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Experience the National Arboretum's treasured Azalea Collections
Spring is upon us once again, and the National Arboretum is rich with bloom – from the spring ephemerals to the daffodils,
magnolias and cherries planted throughout the grounds. This column which begins today and will change each week for the next eight weeks will focus specifically on our Azalea
Collections and the status of bloom.
The best time to schedule your visit is on a weekday, but if weekends are your only option, a stroll through the garden before noon or during a light rain offers an enviable second choice. A drive around Azalea Road can be exhilarating because of the views of the collection, but if you can afford the time to take a walk, it is worthwhile. Pick up a brochure at one of the three major entrances to the collections or at the Visitor Information center and begin your journey into the world of azaleas.
Learn more about the Azalea Collection here. For more in-depth information on growing and caring for rhododendrons or azaleas, check out the FAQ pages here. Visit our Azalea Photo Gallery where you will find over 200 images of the flowers of more than 100 of the Glenn Dale azalea varieties.
In the meantime, check back here each week as we update you on the current conditions in this year's Azalea Blossom Watch.
Spring has returned to the Washington, D.C., area. The National Arboretum staff is busily putting finishing touches on all the gardens. Cherries and magnolias are in full bloom with the redbuds budding up in profusion. Some of the earliest of the Glenn Dale azaleas started to bloom on March 31st. With warm temperatures and sunny skies ahead, more buds should be open by next week. Our projection for peak bloom is between April 22 and May 1, with many shrubs blooming before and after those dates.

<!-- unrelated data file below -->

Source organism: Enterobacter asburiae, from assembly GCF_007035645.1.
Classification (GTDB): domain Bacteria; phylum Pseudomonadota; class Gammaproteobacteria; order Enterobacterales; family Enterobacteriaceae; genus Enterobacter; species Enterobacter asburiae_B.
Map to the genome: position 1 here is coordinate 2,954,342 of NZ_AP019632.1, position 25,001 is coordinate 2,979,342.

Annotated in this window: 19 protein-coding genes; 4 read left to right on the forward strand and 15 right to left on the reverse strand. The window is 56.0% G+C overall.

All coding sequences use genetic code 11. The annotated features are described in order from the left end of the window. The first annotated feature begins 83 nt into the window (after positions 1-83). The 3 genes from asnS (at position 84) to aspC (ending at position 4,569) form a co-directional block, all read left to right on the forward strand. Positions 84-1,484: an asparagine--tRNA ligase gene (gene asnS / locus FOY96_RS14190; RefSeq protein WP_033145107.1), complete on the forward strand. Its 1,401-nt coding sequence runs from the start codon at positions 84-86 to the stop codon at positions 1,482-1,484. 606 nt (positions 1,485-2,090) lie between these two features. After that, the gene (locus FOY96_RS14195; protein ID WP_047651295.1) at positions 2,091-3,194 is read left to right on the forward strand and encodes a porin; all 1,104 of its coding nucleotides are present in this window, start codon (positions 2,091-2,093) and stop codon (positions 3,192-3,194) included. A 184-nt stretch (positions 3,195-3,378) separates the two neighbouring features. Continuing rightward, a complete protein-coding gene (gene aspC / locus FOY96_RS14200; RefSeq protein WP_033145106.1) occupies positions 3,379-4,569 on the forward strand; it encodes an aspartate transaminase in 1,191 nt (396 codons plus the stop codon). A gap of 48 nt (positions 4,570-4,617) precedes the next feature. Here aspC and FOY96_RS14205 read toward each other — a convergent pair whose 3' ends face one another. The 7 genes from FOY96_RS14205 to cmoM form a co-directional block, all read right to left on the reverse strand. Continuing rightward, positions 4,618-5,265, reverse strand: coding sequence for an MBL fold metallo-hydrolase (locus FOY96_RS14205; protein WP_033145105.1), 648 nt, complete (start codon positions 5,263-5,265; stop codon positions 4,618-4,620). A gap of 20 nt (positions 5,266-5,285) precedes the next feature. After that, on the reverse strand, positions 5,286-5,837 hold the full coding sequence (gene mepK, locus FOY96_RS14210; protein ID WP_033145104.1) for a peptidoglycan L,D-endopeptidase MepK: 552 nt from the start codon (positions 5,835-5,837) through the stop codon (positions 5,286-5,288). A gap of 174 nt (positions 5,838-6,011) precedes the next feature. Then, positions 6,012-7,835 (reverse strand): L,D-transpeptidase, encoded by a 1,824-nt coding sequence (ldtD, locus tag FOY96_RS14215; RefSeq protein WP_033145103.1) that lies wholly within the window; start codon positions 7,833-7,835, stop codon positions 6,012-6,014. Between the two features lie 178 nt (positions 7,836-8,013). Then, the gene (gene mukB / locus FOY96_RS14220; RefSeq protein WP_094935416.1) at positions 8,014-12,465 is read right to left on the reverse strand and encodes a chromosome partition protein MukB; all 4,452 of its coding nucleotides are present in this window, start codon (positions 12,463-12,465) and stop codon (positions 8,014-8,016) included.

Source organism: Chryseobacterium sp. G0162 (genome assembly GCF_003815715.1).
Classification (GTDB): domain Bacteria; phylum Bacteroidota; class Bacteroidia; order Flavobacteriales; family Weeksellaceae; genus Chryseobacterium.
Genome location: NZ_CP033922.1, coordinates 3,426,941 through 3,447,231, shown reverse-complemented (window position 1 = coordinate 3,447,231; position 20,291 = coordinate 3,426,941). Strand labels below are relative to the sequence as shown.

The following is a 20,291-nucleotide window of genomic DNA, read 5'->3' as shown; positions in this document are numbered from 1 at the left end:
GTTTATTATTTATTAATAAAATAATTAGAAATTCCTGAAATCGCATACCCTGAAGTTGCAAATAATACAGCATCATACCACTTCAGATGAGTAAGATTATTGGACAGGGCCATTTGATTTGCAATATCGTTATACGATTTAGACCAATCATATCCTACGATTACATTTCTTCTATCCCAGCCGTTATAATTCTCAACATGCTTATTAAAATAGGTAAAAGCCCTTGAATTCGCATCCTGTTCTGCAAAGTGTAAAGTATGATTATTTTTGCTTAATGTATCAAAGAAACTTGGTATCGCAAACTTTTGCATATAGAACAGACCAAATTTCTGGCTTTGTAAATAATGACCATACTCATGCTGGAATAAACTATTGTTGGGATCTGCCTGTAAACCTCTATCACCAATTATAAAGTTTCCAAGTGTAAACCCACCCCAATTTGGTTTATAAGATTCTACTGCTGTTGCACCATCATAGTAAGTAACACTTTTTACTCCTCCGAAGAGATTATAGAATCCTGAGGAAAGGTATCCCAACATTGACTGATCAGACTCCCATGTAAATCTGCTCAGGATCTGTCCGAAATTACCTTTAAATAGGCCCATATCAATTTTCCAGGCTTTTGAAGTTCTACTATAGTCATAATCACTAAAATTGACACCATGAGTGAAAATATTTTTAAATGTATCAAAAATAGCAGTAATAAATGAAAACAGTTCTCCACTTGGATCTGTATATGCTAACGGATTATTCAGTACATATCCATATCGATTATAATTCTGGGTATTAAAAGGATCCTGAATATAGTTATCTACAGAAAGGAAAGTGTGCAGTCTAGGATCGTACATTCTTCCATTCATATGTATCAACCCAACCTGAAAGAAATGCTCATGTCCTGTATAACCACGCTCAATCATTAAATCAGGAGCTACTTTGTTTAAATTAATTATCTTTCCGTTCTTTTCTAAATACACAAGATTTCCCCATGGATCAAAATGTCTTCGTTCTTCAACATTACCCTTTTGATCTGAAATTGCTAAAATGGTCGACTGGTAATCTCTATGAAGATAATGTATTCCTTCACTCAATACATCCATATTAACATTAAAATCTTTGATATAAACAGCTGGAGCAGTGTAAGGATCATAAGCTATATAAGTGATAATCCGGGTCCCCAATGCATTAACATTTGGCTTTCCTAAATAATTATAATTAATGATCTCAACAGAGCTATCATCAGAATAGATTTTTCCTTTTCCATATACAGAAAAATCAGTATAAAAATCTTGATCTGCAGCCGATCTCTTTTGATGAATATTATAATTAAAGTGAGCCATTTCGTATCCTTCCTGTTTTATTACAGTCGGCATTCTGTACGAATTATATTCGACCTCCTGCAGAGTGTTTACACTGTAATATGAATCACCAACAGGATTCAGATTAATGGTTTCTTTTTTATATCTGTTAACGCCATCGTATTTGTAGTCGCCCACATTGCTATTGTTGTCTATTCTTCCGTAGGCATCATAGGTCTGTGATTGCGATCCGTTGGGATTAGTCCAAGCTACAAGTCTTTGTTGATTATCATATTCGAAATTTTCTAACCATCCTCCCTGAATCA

Many people have asked if the freezes we had last weekend will affect the azalea bloom, and the answer is no. Our temperatures have remained cool, and very few of the azaleas have started to open. Tightly closed buds can withstand our seasonal lows, but once the flowers start to show their color, they are vulnerable to spring frosts, which then will cause even slightly opened buds to freeze. Worry not, there are many more that will be fine.
This week in the collection you will find our usual early spring arrivals that bloom every year with the forsythia. Take a walk on the Henry Mitchell Cultivar Walk where you will see some early blooming rhododendrons, such as the double flowered ‘Weston's Starburst’, the deep majenta pink 'Landmark', and the pale pink ‘Llenroc’ (spells Cornell backwards), which was bred in Massachusetts by Ed Mezitt in 1939 using crosses with native Rhododendron carolinianum album and Korean Rhododendron mucronulatum.White and Pink selections of the normally lavender Rhododendron mucronulatum are also in bloom this week. These "small-leaved rhododendrons" are classified as lepidote rhododendrons, having small waxy leaves that persist through the winter.
See you in the garden!
Spring is slowly unfolding at the National Arboretum. There are several azaleas in bloom that always bloom with the daffodils, cherries, and magnolias. They were bred to bloom early in order to extend the season of azalea bloom into early spring.
The Weston hybrids, which started to bloom last week, are still in bloom. Weston's 'Landmark' is one to see with its striking deep magenta flowers and dark burgundy evergreen foliage. The Nearing hybrid 'Montchanin' is lovely with clusters of tiny pale pink flowers and dark evergreen leaves. Both plants are located along the trail across the road from the Capitol Columns Overlook.
The Kurume hybrids are about to open any day, as are the Glenn Dale hybrids located on the south side of Mt. Hamilton. One only need look closely to see colorful buds and a few opened flowers. Several warm, sunny days will encourage more and more flowering. We hope to see you in the garden.